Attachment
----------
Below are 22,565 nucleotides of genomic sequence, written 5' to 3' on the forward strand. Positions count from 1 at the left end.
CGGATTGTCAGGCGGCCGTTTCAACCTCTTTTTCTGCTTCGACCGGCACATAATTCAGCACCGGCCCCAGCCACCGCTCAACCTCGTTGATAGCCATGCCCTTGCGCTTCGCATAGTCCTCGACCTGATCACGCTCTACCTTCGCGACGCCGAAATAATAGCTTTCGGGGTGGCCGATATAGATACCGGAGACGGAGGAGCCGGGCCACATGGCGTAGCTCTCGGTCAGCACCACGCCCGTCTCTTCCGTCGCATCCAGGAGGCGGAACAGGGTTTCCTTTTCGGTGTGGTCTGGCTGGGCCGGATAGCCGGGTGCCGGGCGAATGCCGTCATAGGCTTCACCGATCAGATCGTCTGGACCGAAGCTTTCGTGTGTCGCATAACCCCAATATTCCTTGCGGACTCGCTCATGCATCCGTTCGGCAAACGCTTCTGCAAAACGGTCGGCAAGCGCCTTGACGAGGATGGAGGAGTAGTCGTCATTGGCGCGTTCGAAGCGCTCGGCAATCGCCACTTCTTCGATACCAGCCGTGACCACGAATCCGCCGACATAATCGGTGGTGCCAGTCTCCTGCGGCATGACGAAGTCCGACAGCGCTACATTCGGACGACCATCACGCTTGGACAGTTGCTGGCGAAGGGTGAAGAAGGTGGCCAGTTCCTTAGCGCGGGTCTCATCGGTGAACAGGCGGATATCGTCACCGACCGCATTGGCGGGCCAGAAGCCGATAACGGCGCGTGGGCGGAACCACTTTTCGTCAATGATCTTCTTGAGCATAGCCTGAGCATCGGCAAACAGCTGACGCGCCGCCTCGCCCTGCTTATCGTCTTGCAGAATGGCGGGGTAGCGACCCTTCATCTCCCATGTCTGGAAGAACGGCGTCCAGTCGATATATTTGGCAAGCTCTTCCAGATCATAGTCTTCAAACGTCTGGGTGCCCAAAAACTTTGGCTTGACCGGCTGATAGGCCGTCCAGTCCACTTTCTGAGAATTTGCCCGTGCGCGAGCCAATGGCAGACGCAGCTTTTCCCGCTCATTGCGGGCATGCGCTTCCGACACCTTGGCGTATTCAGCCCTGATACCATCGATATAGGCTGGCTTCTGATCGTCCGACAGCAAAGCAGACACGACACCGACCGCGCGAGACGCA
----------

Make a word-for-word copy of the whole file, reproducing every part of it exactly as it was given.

Below are 22,565 nucleotides of genomic sequence, written 5' to 3' on the forward strand. Positions count from 1 at the left end.
CGGATTGTCAGGCGGCCGTTTCAACCTCTTTTTCTGCTTCGACCGGCACATAATTCAGCACCGGCCCCAGCCACCGCTCAACCTCGTTGATAGCCATGCCCTTGCGCTTCGCATAGTCCTCGACCTGATCACGCTCTACCTTCGCGACGCCGAAATAATAGCTTTCGGGGTGGCCGATATAGATACCGGAGACGGAGGAGCCGGGCCACATGGCGTAGCTCTCGGTCAGCACCACGCCCGTCTCTTCCGTCGCATCCAGGAGGCGGAACAGGGTTTCCTTTTCGGTGTGGTCTGGCTGGGCCGGATAGCCGGGTGCCGGGCGAATGCCGTCATAGGCTTCACCGATCAGATCGTCTGGACCGAAGCTTTCGTGTGTCGCATAACCCCAATATTCCTTGCGGACTCGCTCATGCATCCGTTCGGCAAACGCTTCTGCAAAACGGTCGGCAAGCGCCTTGACGAGGATGGAGGAGTAGTCGTCATTGGCGCGTTCGAAGCGCTCGGCAATCGCCACTTCTTCGATACCAGCCGTGACCACGAATCCGCCGACATAATCGGTGGTGCCAGTCTCCTGCGGCATGACGAAGTCCGACAGCGCTACATTCGGACGACCATCACGCTTGGACAGTTGCTGGCGAAGGGTGAAGAAGGTGGCCAGTTCCTTAGCGCGGGTCTCATCGGTGAACAGGCGGATATCGTCACCGACCGCATTGGCGGGCCAGAAGCCGATAACGGCGCGTGGGCGGAACCACTTTTCGTCAATGATCTTCTTGAGCATAGCCTGAGCATCGGCAAACAGCTGACGCGCCGCCTCGCCCTGCTTATCGTCTTGCAGAATGGCGGGGTAGCGACCCTTCATCTCCCATGTCTGGAAGAACGGCGTCCAGTCGATATATTTGGCAAGCTCTTCCAGATCATAGTCTTCAAACGTCTGGGTGCCCAAAAACTTTGGCTTGACCGGCTGATAGGCCGTCCAGTCCACTTTCTGAGAATTTGCCCGTGCGCGAGCCAATGGCAGACGCAGCTTTTCCCGCTCATTGCGGGCATGCGCTTCCGACACCTTGGCGTATTCAGCCCTGATACCATCGATATAGGCTGGCTTCTGATCGTCCGACAGCAAAGCAGACACGACACCGACCGCGCGAGACGCA